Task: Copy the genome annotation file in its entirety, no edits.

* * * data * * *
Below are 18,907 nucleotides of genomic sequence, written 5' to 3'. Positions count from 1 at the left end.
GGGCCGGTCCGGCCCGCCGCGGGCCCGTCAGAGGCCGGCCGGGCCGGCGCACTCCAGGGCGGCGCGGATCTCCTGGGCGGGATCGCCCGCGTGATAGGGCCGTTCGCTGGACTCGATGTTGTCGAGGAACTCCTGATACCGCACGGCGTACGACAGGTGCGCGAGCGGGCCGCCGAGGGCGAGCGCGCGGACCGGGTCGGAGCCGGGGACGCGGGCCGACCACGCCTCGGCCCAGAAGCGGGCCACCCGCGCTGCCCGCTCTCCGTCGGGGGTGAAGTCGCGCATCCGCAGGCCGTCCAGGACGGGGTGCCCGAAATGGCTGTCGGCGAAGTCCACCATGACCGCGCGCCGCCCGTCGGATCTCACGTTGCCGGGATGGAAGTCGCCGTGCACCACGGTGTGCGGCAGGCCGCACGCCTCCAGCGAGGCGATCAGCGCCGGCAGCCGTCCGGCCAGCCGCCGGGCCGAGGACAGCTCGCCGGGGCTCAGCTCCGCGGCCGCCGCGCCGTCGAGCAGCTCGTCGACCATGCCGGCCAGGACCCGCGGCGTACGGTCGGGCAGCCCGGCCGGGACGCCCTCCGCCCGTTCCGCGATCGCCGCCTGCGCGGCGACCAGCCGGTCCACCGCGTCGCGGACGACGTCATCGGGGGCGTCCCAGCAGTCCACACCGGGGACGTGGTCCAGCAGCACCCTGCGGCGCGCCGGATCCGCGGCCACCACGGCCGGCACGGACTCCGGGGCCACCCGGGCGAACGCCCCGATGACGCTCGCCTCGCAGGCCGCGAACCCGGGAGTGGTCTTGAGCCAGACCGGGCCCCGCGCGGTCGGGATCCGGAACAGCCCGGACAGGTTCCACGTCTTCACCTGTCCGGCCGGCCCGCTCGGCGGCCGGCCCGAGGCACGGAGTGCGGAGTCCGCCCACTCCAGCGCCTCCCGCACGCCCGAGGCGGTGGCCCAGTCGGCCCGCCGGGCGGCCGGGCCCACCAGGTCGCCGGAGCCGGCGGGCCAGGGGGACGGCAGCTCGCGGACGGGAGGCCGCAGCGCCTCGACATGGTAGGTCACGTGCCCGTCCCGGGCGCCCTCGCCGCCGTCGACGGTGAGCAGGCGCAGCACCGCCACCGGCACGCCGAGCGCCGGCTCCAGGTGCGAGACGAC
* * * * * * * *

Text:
Below are 18,907 nucleotides of genomic sequence, written 5' to 3'. Positions count from 1 at the left end.
GGGCCGGTCCGGCCCGCCGCGGGCCCGTCAGAGGCCGGCCGGGCCGGCGCACTCCAGGGCGGCGCGGATCTCCTGGGCGGGATCGCCCGCGTGATAGGGCCGTTCGCTGGACTCGATGTTGTCGAGGAACTCCTGATACCGCACGGCGTACGACAGGTGCGCGAGCGGGCCGCCGAGGGCGAGCGCGCGGACCGGGTCGGAGCCGGGGACGCGGGCCGACCACGCCTCGGCCCAGAAGCGGGCCACCCGCGCTGCCCGCTCTCCGTCGGGGGTGAAGTCGCGCATCCGCAGGCCGTCCAGGACGGGGTGCCCGAAATGGCTGTCGGCGAAGTCCACCATGACCGCGCGCCGCCCGTCGGATCTCACGTTGCCGGGATGGAAGTCGCCGTGCACCACGGTGTGCGGCAGGCCGCACGCCTCCAGCGAGGCGATCAGCGCCGGCAGCCGTCCGGCCAGCCGCCGGGCCGAGGACAGCTCGCCGGGGCTCAGCTCCGCGGCCGCCGCGCCGTCGAGCAGCTCGTCGACCATGCCGGCCAGGACCCGCGGCGTACGGTCGGGCAGCCCGGCCGGGACGCCCTCCGCCCGTTCCGCGATCGCCGCCTGCGCGGCGACCAGCCGGTCCACCGCGTCGCGGACGACGTCATCGGGGGCGTCCCAGCAGTCCACACCGGGGACGTGGTCCAGCAGCACCCTGCGGCGCGCCGGATCCGCGGCCACCACGGCCGGCACGGACTCCGGGGCCACCCGGGCGAACGCCCCGATGACGCTCGCCTCGCAGGCCGCGAACCCGGGAGTGGTCTTGAGCCAGACCGGGCCCCGCGCGGTCGGGATCCGGAACAGCCCGGACAGGTTCCACGTCTTCACCTGTCCGGCCGGCCCGCTCGGCGGCCGGCCCGAGGCACGGAGTGCGGAGTCCGCCCACTCCAGCGCCTCCCGCACGCCCGAGGCGGTGGCCCAGTCGGCCCGCCGGGCGGCCGGGCCCACCAGGTCGCCGGAGCCGGCGGGCCAGGGGGACGGCAGCTCGCGGACGGGAGGCCGCAGCGCCTCGACATGGTAGGTCACGTGCCCGTCCCGGGCGCCCTCGCCGCCGTCGACGGTGAGCAGGCGCAGCACCGCCACCGGCACGCCGAGCGCCGGCTCCAGGTGCGAGACGAC